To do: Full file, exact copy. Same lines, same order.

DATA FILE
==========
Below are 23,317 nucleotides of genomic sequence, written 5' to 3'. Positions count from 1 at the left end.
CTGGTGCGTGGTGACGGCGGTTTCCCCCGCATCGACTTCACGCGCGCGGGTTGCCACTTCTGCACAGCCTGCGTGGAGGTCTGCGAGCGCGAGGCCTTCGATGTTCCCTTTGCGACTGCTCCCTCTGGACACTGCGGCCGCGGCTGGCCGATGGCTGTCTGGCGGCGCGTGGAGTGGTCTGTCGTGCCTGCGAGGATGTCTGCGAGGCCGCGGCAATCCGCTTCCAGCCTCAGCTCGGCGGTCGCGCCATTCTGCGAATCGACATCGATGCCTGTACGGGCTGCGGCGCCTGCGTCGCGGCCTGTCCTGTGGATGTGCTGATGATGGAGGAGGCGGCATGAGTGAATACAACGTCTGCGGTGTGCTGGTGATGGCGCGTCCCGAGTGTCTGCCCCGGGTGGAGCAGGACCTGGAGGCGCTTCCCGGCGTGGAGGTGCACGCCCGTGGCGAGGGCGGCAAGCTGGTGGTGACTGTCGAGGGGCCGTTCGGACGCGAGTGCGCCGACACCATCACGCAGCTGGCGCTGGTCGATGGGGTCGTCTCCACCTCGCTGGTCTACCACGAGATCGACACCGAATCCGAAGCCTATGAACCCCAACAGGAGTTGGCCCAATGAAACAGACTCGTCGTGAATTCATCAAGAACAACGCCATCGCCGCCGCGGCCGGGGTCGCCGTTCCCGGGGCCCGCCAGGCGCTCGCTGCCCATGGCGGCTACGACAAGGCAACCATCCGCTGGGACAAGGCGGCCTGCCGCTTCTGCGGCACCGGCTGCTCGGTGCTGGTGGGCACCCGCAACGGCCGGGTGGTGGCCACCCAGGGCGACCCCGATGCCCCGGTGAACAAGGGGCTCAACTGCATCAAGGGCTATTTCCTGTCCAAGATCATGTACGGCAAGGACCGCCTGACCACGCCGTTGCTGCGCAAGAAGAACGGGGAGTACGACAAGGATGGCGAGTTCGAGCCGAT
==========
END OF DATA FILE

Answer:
Below are 23,317 nucleotides of genomic sequence, written 5' to 3'. Positions count from 1 at the left end.
CTGGTGCGTGGTGACGGCGGTTTCCCCCGCATCGACTTCACGCGCGCGGGTTGCCACTTCTGCACAGCCTGCGTGGAGGTCTGCGAGCGCGAGGCCTTCGATGTTCCCTTTGCGACTGCTCCCTCTGGACACTGCGGCCGCGGCTGGCCGATGGCTGTCTGGCGGCGCGTGGAGTGGTCTGTCGTGCCTGCGAGGATGTCTGCGAGGCCGCGGCAATCCGCTTCCAGCCTCAGCTCGGCGGTCGCGCCATTCTGCGAATCGACATCGATGCCTGTACGGGCTGCGGCGCCTGCGTCGCGGCCTGTCCTGTGGATGTGCTGATGATGGAGGAGGCGGCATGAGTGAATACAACGTCTGCGGTGTGCTGGTGATGGCGCGTCCCGAGTGTCTGCCCCGGGTGGAGCAGGACCTGGAGGCGCTTCCCGGCGTGGAGGTGCACGCCCGTGGCGAGGGCGGCAAGCTGGTGGTGACTGTCGAGGGGCCGTTCGGACGCGAGTGCGCCGACACCATCACGCAGCTGGCGCTGGTCGATGGGGTCGTCTCCACCTCGCTGGTCTACCACGAGATCGACACCGAATCCGAAGCCTATGAACCCCAACAGGAGTTGGCCCAATGAAACAGACTCGTCGTGAATTCATCAAGAACAACGCCATCGCCGCCGCGGCCGGGGTCGCCGTTCCCGGGGCCCGCCAGGCGCTCGCTGCCCATGGCGGCTACGACAAGGCAACCATCCGCTGGGACAAGGCGGCCTGCCGCTTCTGCGGCACCGGCTGCTCGGTGCTGGTGGGCACCCGCAACGGCCGGGTGGTGGCCACCCAGGGCGACCCCGATGCCCCGGTGAACAAGGGGCTCAACTGCATCAAGGGCTATTTCCTGTCCAAGATCATGTACGGCAAGGACCGCCTGACCACGCCGTTGCTGCGCAAGAAGAACGGGGAGTACGACAAGGATGGCGAGTTCGAGCCGAT